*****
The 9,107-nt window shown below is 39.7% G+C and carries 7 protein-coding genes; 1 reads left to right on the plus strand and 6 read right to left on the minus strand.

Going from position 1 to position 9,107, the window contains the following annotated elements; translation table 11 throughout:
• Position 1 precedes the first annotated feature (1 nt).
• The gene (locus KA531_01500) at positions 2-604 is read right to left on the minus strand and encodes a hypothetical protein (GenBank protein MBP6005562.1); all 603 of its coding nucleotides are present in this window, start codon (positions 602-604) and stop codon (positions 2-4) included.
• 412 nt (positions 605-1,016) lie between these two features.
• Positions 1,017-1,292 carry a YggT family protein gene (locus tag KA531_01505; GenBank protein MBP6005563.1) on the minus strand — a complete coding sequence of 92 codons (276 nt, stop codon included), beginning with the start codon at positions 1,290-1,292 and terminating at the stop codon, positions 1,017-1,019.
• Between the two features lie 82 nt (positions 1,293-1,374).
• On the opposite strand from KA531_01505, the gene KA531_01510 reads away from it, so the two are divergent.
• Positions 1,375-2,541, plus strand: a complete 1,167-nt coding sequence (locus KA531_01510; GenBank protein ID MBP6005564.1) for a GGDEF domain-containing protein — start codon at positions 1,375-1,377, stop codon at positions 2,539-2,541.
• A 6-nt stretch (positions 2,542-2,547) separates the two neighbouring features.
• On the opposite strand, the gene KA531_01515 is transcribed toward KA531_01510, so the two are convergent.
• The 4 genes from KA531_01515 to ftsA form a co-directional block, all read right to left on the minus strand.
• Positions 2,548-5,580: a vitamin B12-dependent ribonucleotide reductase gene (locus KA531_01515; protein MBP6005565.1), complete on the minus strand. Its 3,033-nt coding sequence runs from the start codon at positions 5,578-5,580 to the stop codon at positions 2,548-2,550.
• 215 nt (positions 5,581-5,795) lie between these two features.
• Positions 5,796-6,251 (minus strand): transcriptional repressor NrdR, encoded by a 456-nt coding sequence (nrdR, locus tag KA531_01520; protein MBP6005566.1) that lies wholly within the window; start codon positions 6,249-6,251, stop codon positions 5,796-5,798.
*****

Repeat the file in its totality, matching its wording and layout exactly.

The 9,107-nt window shown below is 39.7% G+C and carries 7 protein-coding genes; 1 reads left to right on the plus strand and 6 read right to left on the minus strand.

Going from position 1 to position 9,107, the window contains the following annotated elements; translation table 11 throughout:
• Position 1 precedes the first annotated feature (1 nt).
• The gene (locus KA531_01500) at positions 2-604 is read right to left on the minus strand and encodes a hypothetical protein (GenBank protein MBP6005562.1); all 603 of its coding nucleotides are present in this window, start codon (positions 602-604) and stop codon (positions 2-4) included.
• 412 nt (positions 605-1,016) lie between these two features.
• Positions 1,017-1,292 carry a YggT family protein gene (locus tag KA531_01505; GenBank protein MBP6005563.1) on the minus strand — a complete coding sequence of 92 codons (276 nt, stop codon included), beginning with the start codon at positions 1,290-1,292 and terminating at the stop codon, positions 1,017-1,019.
• Between the two features lie 82 nt (positions 1,293-1,374).
• On the opposite strand from KA531_01505, the gene KA531_01510 reads away from it, so the two are divergent.
• Positions 1,375-2,541, plus strand: a complete 1,167-nt coding sequence (locus KA531_01510; GenBank protein ID MBP6005564.1) for a GGDEF domain-containing protein — start codon at positions 1,375-1,377, stop codon at positions 2,539-2,541.
• A 6-nt stretch (positions 2,542-2,547) separates the two neighbouring features.
• On the opposite strand, the gene KA531_01515 is transcribed toward KA531_01510, so the two are convergent.
• The 4 genes from KA531_01515 to ftsA form a co-directional block, all read right to left on the minus strand.
• Positions 2,548-5,580: a vitamin B12-dependent ribonucleotide reductase gene (locus KA531_01515; protein MBP6005565.1), complete on the minus strand. Its 3,033-nt coding sequence runs from the start codon at positions 5,578-5,580 to the stop codon at positions 2,548-2,550.
• 215 nt (positions 5,581-5,795) lie between these two features.
• Positions 5,796-6,251 (minus strand): transcriptional repressor NrdR, encoded by a 456-nt coding sequence (nrdR, locus tag KA531_01520; protein MBP6005566.1) that lies wholly within the window; start codon positions 6,249-6,251, stop codon positions 5,796-5,798.